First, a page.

COP27 Ends with Historic ‘Loss and Damage’ Fund but Leaves Fossil Fuels’ Future in Doubt
After prolonged negotiations, the United Nations concluded the COP27 climate summit on Sunday, November 20, by approving a “historic agreement” to establish a fund to finance the “loss and damage” vulnerable countries are suffering from climate change. However, no decisive decision was taken on the future of fossil fuels.
The deliberations required extending the conference, which was scheduled to conclude on November 18, by two more days to reach a settlement on controversial points regarding the loss and damage fund and other topics.
In a statement, the United Nations said the agreement to create a specific fund for loss and damage marked “an important point of progress.”
“We have determined a way forward on a decades-long conversation … over how we address the impacts on communities whose lives and livelihoods have been ruined by the very worst impacts of climate change,” said Simon Stiell, executive secretary of the United Nations Framework Convention on Climate Change (UNFCCC).
In a separate statement, Egypt’s conference presidency described it as a “historic step”.
According to the U.N. statement, governments also agreed to establish a “transitional committee” to make recommendations on how to put the new loss and damage fund into operation at COP28, to be held in the United Arab Emirates next year.
The first meeting of the transitional committee is scheduled to take place before the end of March 2023.
During COP27, held over more than two weeks in Egypt’s Sharm El-Sheikh, countries renewed their commitments to limiting the rise in global temperature to 1.5 degrees Celsius above pre-industrial levels, a goal set in the 2015 Paris Agreement on Climate Change. They also agreed to increase the actions taken to reduce greenhouse gas emissions, adapt to the inevitable effects of climate change, and strengthen the financing, technology, and capacity-building support needed by developing countries.
“We have determined a way forward on a decades-long conversation … over how we address the impacts on communities whose lives and livelihoods have been ruined by the very worst impacts of climate change.”Simon Stiell, executive secretary of the United Nations Framework Convention on Climate Change (UNFCCC).
While the issue of “adaptation” was at the forefront of COP27’s concerns, the U.N. statement stressed that the main problems that developing countries have been facing for years may remain unsolved, in part because developed countries have failed to meet in full their previous commitments to provide $100 billion a year in climate financing.
The statement said that the Sharm El-Sheikh Implementation Plan, introduced earlier in the conference, noted that a global transformation to a low-carbon economy would require annual investments of at least $4 trillion to $6 trillion, and that this would need to involve governments, central banks, commercial banks, investors, and other financial actors.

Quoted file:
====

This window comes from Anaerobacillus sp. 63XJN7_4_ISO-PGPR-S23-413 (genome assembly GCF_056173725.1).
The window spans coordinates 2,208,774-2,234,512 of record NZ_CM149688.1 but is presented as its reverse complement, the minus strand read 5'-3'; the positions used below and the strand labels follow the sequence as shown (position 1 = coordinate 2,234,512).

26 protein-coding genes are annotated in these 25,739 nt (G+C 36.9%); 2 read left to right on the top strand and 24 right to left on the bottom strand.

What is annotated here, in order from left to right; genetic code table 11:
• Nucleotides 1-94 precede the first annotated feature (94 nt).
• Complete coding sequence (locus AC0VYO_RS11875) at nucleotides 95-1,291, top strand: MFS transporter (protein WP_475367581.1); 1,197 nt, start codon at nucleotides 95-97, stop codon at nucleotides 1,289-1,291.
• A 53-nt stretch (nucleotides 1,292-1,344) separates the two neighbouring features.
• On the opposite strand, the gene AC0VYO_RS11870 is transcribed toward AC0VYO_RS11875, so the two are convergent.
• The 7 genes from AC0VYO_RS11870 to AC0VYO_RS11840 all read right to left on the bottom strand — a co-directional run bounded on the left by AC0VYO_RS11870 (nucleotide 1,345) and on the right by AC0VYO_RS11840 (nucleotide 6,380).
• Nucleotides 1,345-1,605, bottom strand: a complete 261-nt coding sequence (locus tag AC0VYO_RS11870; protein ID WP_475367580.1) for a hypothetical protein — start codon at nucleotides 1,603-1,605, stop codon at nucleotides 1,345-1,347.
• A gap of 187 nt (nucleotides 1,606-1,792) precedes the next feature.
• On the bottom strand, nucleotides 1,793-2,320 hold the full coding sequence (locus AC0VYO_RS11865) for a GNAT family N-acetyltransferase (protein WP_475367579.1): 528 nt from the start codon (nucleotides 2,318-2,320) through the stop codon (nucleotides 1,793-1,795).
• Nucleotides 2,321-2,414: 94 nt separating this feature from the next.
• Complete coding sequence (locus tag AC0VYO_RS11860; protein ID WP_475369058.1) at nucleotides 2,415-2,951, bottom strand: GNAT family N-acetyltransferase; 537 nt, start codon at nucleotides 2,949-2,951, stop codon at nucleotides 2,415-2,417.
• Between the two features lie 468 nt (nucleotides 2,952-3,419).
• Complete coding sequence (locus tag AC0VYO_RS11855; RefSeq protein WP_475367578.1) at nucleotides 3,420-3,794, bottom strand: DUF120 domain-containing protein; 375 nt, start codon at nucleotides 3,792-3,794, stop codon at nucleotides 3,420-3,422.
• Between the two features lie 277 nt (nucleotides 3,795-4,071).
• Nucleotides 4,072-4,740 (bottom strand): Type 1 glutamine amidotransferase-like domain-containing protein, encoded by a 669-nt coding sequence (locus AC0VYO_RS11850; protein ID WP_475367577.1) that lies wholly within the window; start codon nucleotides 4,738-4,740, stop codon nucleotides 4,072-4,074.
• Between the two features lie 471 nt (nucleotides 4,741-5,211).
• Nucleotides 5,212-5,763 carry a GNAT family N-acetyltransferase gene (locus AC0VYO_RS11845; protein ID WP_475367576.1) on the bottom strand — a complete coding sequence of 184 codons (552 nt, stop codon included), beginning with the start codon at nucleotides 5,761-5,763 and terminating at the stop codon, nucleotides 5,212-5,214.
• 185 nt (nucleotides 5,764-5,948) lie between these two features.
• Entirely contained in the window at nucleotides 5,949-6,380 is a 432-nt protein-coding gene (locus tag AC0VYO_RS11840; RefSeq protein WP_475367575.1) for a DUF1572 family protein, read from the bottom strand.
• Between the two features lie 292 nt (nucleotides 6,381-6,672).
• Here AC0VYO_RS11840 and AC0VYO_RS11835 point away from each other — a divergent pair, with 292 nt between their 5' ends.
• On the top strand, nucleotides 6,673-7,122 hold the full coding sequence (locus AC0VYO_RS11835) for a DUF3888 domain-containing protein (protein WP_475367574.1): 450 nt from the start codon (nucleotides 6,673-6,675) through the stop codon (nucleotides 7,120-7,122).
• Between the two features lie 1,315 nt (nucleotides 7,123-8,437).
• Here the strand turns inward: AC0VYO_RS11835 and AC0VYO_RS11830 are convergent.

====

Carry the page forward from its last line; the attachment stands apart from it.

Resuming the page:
The Future of Fossil Fuels
While the conference concluded with no clear decisions on ending fossil fuels, Simon Stiell said in the closing statement that the final agreement gave “reassurances that there is no room for backsliding.” It also provided “key political signals that indicate the phasedown of all fossil fuels is happening,” he added.
Observers who spoke to Al-Fanar Media said they were pleased with the breakthrough agreement on establishing a fund for loss and damage, but disappointed that the summit had not also made progress on phasing out fossil fuels, the main cause of global warming.
Jeni Miller, executive director of the Global Climate and Health Alliance, which brings together 130 health organisations around the world, said the loss and damage fund was an important step to protect people who have contributed least to carbon emissions yet have been the hardest hit by climate change.
However, Miller criticised the failure of countries to agree on a clear commitment to phasing out all types of fossil fuels.
Cutting emissions “is the most important step to avoid exceeding the dangerous rise in global temperature by 1.5 degrees Celsius. … Only the complete removal of fossil fuels would achieve the maximum health benefits from clean air and a sustainable healthy environment.”Jeni Miller, executive director of the Global Climate and Health Alliance
Cutting emissions “is the most important step to avoid exceeding the dangerous rise in global temperature by 1.5 degrees Celsius,” she said. Reducing emissions “also reduces loss and damage to people’s health and livelihoods,” she added. “Only the complete removal of fossil fuels would achieve the maximum health benefits from clean air and a sustainable healthy environment.”
Caroline Mair-Toby, executive director of the Institute for Small Islands, which studies countries at risk of being drowned by sea level rise, also said that establishing a loss and damage fund was a “very good start” but not enough.